Search Plus Your World: Google and Twitter Exchange Blows

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Google Plus LogoYesterday, Google announced the new “Search plus Your World” update. The change, which is already live for some users, is gradually being rolled out over the next several days. Google will now make it easier for their users to locate Personal Results (user’s own photos and Google+ posts), Profiles in Search (network’s photos and Google+ posts), and People and Pages (topically related photos and Google+ posts).

Google Fellow Amit Singhal said the following regarding the update:

“Search is still limited to a universe of webpages created publicly, mostly by people you’ve never met. Today, we’re changing that by bringing your world, rich with people and information, into search.”

Within hours of Google launching the new functionality, Twitter released the following statement:

“As we’ve seen time and time again, news breaks first on Twitter. As a result, Twitter accounts and Tweets are often the most relevant (search) results. We’re concerned that as a result of Google’s changes, finding this information will be much harder for everyone. We think that’s bad for people, publishers, news organizations and Twitter users.”

Although Twitter is attempting to convince web users that Google’s new search feature will make it more difficult to find information that is shared on Twitter, the update has done nothing to change accessibility to Twitter. However, the expiration of the real-time search agreement in July of last year DID affect both visibility and accessibility for web users.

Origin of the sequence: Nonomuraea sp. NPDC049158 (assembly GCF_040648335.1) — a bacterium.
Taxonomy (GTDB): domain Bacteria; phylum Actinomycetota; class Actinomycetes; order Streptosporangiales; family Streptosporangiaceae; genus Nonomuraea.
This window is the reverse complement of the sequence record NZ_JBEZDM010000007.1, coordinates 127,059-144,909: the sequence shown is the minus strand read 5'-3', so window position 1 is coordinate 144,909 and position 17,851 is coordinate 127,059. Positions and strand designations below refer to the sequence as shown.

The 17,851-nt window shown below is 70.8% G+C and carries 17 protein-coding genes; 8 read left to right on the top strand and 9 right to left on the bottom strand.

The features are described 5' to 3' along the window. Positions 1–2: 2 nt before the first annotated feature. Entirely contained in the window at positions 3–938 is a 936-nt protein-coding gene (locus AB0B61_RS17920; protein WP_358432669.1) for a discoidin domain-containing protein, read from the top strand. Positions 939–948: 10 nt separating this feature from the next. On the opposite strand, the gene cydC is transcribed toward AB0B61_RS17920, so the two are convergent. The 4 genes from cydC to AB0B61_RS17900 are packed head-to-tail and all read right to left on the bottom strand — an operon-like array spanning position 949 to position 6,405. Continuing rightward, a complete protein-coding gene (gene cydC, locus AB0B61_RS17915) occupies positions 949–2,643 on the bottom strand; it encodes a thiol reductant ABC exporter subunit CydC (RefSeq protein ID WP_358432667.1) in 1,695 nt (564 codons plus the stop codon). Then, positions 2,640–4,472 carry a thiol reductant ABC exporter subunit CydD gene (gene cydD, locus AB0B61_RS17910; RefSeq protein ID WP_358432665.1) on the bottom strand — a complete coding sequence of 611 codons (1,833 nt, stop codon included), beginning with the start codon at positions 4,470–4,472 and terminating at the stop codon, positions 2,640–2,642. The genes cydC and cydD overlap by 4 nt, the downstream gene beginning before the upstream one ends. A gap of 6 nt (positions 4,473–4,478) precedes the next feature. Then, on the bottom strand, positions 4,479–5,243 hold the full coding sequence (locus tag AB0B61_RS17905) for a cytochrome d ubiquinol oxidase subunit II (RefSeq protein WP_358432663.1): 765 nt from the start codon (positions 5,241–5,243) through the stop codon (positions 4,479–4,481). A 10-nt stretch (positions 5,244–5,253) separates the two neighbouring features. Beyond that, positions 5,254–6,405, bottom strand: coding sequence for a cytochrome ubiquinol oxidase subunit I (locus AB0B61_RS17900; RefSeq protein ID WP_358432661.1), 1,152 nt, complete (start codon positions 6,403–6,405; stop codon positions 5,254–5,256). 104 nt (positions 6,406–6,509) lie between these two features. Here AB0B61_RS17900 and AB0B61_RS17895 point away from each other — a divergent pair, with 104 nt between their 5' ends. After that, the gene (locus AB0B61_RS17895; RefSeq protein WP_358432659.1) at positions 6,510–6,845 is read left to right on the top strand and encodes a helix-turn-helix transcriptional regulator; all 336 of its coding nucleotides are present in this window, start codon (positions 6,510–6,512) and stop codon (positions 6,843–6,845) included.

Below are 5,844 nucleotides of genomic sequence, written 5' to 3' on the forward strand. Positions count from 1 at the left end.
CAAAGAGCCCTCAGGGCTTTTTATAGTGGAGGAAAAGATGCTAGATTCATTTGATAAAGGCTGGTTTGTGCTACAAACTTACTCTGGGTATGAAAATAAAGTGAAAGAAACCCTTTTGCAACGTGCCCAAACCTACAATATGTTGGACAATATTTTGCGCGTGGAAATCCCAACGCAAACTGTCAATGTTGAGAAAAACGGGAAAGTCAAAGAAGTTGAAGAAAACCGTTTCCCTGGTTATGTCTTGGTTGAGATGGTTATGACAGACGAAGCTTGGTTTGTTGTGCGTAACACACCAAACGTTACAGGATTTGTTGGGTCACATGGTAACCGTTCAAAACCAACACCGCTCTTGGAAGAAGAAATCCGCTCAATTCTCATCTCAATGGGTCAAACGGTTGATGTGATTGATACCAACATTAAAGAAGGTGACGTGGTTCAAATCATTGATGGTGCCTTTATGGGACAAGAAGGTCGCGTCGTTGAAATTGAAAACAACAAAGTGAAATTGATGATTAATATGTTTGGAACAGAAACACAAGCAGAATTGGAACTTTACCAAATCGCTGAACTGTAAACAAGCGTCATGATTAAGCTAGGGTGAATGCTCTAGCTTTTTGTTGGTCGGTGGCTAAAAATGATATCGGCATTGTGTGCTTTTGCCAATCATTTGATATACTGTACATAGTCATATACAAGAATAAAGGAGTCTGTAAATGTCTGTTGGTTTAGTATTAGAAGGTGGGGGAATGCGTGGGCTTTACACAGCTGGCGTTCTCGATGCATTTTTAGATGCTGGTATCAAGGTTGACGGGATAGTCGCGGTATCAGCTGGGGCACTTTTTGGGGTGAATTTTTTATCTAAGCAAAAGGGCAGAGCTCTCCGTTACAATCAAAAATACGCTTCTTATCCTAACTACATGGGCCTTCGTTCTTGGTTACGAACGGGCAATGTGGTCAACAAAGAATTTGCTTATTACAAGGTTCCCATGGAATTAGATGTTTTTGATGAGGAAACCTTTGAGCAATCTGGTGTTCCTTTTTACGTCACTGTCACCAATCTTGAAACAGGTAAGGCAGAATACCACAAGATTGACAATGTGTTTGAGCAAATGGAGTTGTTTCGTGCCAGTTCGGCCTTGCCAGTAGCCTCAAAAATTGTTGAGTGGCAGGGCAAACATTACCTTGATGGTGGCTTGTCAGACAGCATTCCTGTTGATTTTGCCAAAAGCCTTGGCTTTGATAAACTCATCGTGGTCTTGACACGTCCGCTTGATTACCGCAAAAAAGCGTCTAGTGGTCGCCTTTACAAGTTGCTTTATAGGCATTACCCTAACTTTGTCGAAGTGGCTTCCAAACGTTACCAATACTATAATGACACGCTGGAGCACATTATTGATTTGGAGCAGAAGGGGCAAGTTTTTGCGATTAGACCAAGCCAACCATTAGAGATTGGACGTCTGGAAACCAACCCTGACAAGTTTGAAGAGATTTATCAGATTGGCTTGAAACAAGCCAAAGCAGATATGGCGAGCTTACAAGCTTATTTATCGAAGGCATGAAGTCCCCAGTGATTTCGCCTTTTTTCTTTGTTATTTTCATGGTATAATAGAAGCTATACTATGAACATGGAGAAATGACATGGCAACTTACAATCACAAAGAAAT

Google quickly responded Twitter’ statement with the following Google+ post:

“We are a bit surprised by Twitter’s comments about Search plus Your World, because they chose not to renew their agreement with us last summer, and since then we have observed their rel=nofollow instructions.”

In an interview with Marketing Land, Eric Schmidt indicated that Google+ content is not begin treated more favorably than Twitter or Facebook. However, he did say that if Facebook or Twitter want to perform better in the search results that they should grant Google permission to access their content and data.

Will Critchlow, the founder of Distilled, expressed concern regarding the fact that Google owns a proprietary ranking signal, but emphasized the fact that online marketing is about humans not robots:

“At a strategic level, I think it’s just one more step towards an integration of all forms of online marketing. It’s going to be ever less about impressing robots and ever more about impressing humans.”

With this new update and other evidence pointing towards a more social search landscape, Critchlow’s advice to concentrate on impressing humans rather than robots is valid and worth listening to.

[Sources Include: The Official Google Blog, Cnet & EConsultancy]

David Angotti

David Angotti

After successfully founding and exiting an educational startup in 2009, I began helping companies with business development, search engine marketing (SEM), search engine optimization (SEO),... Read Full Bio
David Angotti
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  • As the search for “Mark Zuckerberg” shows, the new feature is a huge failure. Google will give preference to its Google+ profiles, completely ignoring much more mature and content-rich Twitter or Facebook profiles.

    The “Do no evil” slogan seems now as far detached from reality as it can be.